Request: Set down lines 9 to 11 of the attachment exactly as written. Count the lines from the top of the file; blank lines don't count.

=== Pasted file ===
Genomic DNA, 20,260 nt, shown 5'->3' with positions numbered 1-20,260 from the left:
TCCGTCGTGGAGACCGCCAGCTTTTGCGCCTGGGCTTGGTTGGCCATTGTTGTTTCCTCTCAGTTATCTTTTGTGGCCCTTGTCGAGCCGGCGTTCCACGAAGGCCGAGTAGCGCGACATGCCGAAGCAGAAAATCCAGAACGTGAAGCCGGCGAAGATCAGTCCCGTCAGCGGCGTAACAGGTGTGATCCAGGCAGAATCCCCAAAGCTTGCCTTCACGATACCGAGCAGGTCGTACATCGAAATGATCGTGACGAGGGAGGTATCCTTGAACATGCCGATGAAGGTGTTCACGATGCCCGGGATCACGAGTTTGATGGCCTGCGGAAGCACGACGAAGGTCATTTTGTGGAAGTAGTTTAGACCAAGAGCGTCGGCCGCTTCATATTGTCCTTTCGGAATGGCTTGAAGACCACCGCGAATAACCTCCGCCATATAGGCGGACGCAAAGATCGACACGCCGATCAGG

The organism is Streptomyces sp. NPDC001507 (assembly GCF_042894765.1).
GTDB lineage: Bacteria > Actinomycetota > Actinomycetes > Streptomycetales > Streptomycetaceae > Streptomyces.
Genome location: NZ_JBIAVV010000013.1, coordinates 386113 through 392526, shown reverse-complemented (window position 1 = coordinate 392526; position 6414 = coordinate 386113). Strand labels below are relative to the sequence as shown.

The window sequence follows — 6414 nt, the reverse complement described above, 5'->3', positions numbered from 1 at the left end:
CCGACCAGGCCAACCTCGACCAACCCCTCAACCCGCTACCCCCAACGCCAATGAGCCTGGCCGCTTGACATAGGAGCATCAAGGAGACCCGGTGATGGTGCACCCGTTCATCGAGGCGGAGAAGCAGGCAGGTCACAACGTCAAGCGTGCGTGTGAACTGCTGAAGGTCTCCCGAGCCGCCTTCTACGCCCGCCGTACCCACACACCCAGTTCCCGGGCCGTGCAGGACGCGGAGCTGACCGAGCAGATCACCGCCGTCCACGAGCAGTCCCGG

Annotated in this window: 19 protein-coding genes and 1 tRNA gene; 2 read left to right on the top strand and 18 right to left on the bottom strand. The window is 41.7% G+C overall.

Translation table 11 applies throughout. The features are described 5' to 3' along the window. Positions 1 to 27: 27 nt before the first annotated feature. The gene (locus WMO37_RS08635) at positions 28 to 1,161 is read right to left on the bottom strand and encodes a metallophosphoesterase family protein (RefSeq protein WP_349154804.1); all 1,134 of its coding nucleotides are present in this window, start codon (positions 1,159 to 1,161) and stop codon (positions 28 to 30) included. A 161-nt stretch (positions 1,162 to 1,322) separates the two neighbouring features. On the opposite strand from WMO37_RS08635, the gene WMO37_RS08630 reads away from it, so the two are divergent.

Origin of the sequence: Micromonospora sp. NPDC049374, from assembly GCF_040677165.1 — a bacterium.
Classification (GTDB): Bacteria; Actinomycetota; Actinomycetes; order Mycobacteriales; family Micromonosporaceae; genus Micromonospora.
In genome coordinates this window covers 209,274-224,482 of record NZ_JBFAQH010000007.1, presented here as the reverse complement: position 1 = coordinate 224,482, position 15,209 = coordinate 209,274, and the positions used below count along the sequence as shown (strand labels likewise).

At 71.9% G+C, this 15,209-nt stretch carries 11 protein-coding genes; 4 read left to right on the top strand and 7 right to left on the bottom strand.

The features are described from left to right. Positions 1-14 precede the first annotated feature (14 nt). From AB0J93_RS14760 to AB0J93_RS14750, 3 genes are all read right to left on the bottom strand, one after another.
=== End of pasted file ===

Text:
Translation table 11 applies throughout. The features are described 5' to 3' along the window. Positions 1 to 27: 27 nt before the first annotated feature. The gene (locus WMO37_RS08635) at positions 28 to 1,161 is read right to left on the bottom strand and encodes a metallophosphoesterase family protein (RefSeq protein WP_349154804.1); all 1,134 of its coding nucleotides are present in this window, start codon (positions 1,159 to 1,161) and stop codon (positions 28 to 30) included. A 161-nt stretch (positions 1,162 to 1,322) separates the two neighbouring features. On the opposite strand from WMO37_RS08635, the gene WMO37_RS08630 reads away from it, so the two are divergent.

Origin of the sequence: Micromonospora sp. NPDC049374, from assembly GCF_040677165.1 — a bacterium.
Classification (GTDB): Bacteria; Actinomycetota; Actinomycetes; order Mycobacteriales; family Micromonosporaceae; genus Micromonospora.